The Delhi High Court observed on Wednesday that despite the wife receiving payment of Rs. 1 crore, 80 lakhs from her husband, and her persistence for an application under Section 24 of the Hindu Marriage Act, 1955, it shows her ill intention to mentally harass him.

"Even if it is taken that respondent had failed to financially support the appellant during the period they lived together but despite having received payment of Rs.1 crores 80 lacs from respondent, the appellant had pressed her application under Section 24 of the Act in present proceedings, this shows her ill intention to mentally harass the appellant", the Court opined.

The Court was hearing an Appeal under Section 19 of the Family Courts Act, 1984, filed by the appellant-wife against the judgment and decree dated November 29, 2018, passed by the Family Court, whereby the petition seeking dissolution of marriage under Section 13(1)(ia) of the Hindu Marriage Act, 1955, filed by the respondent, had been allowed.

The Division Bench of Justice Suresh Kumar Kait and Justice Neena Bansal Krishna also emphasized on its earlier decisions that the sacrosanct bond of marriage is based upon faith and trust, and so raising false allegations of illicit relationships is the ultimate kind of cruelty that drives the spouses apart and shakes the foundation of marriage.

The Bench noted that the appellant-wife had filed a complaint under the Domestic Violence Act in Mumbai, which was later withdrawn. Subsequently, a similar petition was filed in Delhi against the respondent-husband.

"The appellant in her cross-examination admitted that lump sum amount of Rs.2 crores was paid to her in the year 2015-2016 towards full and final settlement; and it is so evident from her statement recorded on 28.08.2015 in the proceedings under Domestic Violence Act, 2005, wherein, she stated that “I have settled my financial issues with my husband in pursuance of the settlement so I am withdrawing my interim maintenance application as not pressed," the Court noted.

The Court referred to Supreme Court's judgment in the case of Ravi Kumar Vs. Julmidevi (2010) 4 SCC 476 which categorically held that “reckless, false and defamatory allegations against the husband and family members would have an effect of lowering their reputation in the eyes of the society” and it amounts to cruelty.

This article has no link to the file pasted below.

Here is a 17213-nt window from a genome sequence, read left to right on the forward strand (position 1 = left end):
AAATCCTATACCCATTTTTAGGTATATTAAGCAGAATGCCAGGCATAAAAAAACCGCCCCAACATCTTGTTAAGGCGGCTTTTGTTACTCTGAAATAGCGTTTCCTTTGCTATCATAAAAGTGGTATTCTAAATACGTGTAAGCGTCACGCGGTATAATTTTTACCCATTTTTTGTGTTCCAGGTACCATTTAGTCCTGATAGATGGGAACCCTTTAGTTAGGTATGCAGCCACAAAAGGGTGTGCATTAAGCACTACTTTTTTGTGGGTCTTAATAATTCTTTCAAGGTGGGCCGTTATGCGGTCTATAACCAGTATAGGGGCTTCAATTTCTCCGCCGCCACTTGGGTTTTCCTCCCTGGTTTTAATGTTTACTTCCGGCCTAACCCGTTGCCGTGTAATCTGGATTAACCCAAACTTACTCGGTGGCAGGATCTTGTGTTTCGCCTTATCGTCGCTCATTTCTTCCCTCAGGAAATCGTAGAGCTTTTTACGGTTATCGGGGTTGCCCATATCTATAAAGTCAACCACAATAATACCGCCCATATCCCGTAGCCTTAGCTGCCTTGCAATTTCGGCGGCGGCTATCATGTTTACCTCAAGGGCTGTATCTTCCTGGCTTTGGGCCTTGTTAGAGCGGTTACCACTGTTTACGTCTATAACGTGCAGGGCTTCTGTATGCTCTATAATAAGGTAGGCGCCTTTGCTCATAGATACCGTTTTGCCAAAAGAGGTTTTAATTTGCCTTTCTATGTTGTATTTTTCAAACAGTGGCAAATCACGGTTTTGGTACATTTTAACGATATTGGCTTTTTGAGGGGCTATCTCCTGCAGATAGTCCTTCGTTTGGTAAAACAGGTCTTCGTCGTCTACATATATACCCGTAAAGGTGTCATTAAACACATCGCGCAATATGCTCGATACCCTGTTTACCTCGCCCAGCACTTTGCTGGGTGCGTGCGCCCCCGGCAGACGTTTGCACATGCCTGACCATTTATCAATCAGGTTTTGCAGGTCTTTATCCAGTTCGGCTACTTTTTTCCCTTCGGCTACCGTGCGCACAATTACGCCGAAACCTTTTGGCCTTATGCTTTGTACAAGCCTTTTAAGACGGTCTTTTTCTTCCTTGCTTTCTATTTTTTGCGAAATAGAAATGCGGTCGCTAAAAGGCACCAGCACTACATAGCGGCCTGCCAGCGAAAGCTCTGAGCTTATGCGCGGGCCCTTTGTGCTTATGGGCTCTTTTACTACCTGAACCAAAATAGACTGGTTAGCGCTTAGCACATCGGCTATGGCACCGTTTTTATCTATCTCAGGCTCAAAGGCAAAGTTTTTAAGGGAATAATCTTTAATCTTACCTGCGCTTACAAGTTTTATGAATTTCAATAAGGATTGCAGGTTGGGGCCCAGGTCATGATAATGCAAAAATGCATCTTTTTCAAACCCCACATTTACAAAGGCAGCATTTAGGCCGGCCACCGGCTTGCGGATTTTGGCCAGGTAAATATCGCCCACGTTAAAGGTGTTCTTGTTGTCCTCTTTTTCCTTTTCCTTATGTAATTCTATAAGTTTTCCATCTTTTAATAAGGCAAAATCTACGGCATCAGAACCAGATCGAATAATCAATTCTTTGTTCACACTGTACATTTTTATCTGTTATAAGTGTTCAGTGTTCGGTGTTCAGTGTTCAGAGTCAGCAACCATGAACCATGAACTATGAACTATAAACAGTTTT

The marriage between the parties took place on April 15, 1973, in New Delhi and was registered in Mumbai. Both parties are Hindus and American citizens holding 'Overseas Citizen of India' status. Two children were born out of wedlock.

The respondent-husband sought divorce from the appellant-wife after about 41 years of marriage. He alleged that the appellant had marital discords with him from the beginning of their marriage and left for London after packing her bags. The respondent got a job in London and later in Chicago, USA, where the appellant-wife joined him during her pregnancy. However, he alleged that the appellant's mother made their lives miserable during their stay in Chicago.

The husband also alleged that he and his family were subjected to mental and physical cruelty by the appellant and he (being the husband) has the right to live in the company of the appellant, who has deprived him of the same. He stated that when he expressed his intention to move in with another person with whom he was having an extramarital affair, it led to further discord in the marriage.

On the other hand, the appellant-wife filed a case under the Domestic Violence Act in Delhi and later withdrew the case filed in Mumbai. She claimed to have sent several notices to the respondent through his counsel and filed a complaint in Mumbai. The appellant-wife denied subjecting the respondent to mental and physical cruelty and contended that the divorce petition filed by the respondent was a counter-blast of the Domestic Violence Petition filed by her.

The Bench opined, "It is abundantly apparent that the appellant barely sees any good in respondent and by stretching multiple litigations against him and his sister, she has made it clear that there is no scope for their reunion. Moreover, despite living separately since the year 2013, she has never made an effort to reconcile the disputes."

"In the light of above, the present appeal filed by the appellant against the judgment dated 29.11.2018 passed by the learned Family Court in HMA No. 1036/2014, is hereby dismissed. Consequently, the marriage of the parties stand dissolved under Section 13(1)(ia) of the Hindu Marriage Act, 1955. Decree sheet be prepared accordingly," the Court ordered.

Accordingly, the Court dismissed the appeal and upheld the Family Court judgment.


Petitioner: Advocate Kunal Kishore

Respondent: Advocate Jivesh Kr. Tiwari

Cause Title: Kitty Bhardwaj v. Lalit Pyare Lal Bhardwaj [MAT.APP.(F.C.) 56/2019 & CM APPL. 9026/2019]

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